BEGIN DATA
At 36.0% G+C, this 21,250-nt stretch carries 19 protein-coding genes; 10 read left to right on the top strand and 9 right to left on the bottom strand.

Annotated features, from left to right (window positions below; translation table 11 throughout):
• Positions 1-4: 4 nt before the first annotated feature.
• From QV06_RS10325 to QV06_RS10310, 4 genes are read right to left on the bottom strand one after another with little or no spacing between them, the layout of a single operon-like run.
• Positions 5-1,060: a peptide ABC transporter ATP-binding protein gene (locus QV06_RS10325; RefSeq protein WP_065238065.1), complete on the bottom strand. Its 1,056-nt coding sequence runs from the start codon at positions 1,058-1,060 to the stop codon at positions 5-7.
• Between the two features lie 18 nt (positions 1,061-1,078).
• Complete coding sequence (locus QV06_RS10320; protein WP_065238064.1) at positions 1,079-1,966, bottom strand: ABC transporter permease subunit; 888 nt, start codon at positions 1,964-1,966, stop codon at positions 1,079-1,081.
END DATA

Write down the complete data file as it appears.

At 36.0% G+C, this 21,250-nt stretch carries 19 protein-coding genes; 10 read left to right on the top strand and 9 right to left on the bottom strand.

Annotated features, from left to right (window positions below; translation table 11 throughout):
• Positions 1-4: 4 nt before the first annotated feature.
• From QV06_RS10325 to QV06_RS10310, 4 genes are read right to left on the bottom strand one after another with little or no spacing between them, the layout of a single operon-like run.
• Positions 5-1,060: a peptide ABC transporter ATP-binding protein gene (locus QV06_RS10325; RefSeq protein WP_065238065.1), complete on the bottom strand. Its 1,056-nt coding sequence runs from the start codon at positions 1,058-1,060 to the stop codon at positions 5-7.
• Between the two features lie 18 nt (positions 1,061-1,078).
• Complete coding sequence (locus QV06_RS10320; protein WP_065238064.1) at positions 1,079-1,966, bottom strand: ABC transporter permease subunit; 888 nt, start codon at positions 1,964-1,966, stop codon at positions 1,079-1,081.